It turns out that the answer to music piracy is simple: a logo!
Various download sites have unveiled a new “MP3: 100% Compatible” logo that – according to them – won’t just emphasise the cross-platform nature of MP3s, but will also help in the fight against piracy.
I love The Inquirer’s take on it:
You can now be safe in the knowledge that any MP3 files you download fron the INQ are safe and legal. Honest. Look we’ve got a logo and everything.
These download sites have a little more in mind than educating on MP3 compatibility â€“ the trade body behind this initiative highlighted how this would identify legal download sites to consumers. Of course anyone brazen enough to offer millions of pounds worth of other people’s copyrighted music and movies would be in really big trouble if they were daring enough to copy and paste a logo onto a website (like we just did for example).
0 responses to “Music piracy: solved!”
Totally off topic, but your column in this month’s .net was spot on. I despair at receiving weekly development emails full of chirpy Californian insistence that I “leverage Twitter for small business success!” That really goes down well with my clients in small town Scotland who are still using dialup and Windows 98. Or it would, if I wasted my breath on it.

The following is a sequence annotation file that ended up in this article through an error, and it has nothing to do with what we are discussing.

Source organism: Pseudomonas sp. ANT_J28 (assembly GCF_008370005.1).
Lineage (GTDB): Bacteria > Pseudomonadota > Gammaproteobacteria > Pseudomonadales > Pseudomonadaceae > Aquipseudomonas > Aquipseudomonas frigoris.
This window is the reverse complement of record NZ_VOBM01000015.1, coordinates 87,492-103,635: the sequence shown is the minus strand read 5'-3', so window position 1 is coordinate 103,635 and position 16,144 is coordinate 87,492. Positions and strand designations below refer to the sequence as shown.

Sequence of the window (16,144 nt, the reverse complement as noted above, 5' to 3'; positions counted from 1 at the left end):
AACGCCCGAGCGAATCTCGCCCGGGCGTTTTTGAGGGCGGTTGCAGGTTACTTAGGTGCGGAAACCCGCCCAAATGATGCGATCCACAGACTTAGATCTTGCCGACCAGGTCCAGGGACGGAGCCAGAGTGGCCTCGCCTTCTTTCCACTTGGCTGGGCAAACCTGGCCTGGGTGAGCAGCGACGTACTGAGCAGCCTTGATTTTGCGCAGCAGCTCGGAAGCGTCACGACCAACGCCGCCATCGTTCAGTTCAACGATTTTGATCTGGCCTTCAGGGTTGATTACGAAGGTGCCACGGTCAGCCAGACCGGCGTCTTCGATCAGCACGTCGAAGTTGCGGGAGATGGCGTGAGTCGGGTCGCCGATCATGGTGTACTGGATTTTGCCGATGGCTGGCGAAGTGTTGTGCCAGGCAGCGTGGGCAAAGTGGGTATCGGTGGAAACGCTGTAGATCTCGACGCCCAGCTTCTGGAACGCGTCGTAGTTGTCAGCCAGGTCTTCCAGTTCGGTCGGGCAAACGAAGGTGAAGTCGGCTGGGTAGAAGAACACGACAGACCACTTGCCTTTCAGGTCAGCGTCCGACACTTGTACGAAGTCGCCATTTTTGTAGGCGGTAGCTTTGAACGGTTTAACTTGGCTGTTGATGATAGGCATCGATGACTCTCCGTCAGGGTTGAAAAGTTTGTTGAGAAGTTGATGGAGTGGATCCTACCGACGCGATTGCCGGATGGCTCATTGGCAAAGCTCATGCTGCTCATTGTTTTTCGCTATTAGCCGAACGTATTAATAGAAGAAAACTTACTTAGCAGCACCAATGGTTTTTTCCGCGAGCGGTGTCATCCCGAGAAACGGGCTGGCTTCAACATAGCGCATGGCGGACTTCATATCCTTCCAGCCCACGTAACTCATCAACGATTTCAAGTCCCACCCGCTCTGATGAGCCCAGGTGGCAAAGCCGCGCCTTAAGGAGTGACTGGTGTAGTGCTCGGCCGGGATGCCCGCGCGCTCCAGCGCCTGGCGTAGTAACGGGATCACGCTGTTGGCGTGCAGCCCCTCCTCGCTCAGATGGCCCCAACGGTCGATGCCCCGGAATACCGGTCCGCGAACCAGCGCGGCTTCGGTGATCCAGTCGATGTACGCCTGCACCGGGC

Recently being quoted in A List Apart led to an interesting observation on how many people searched for my nonexistent profiles on various social media and networking sites, rather than sending me a bloody email. If you want to talk to me, talk to me, don’t leverage me in your application.
Thanks :) It’s not that I’m against this stuff – if you want to tune in to my twitter crap I’m Kasino721 – but I do think there’s a big gap between the tech “elite” and the real world. What’s really cool to the former is often pointless and annoying to the latter.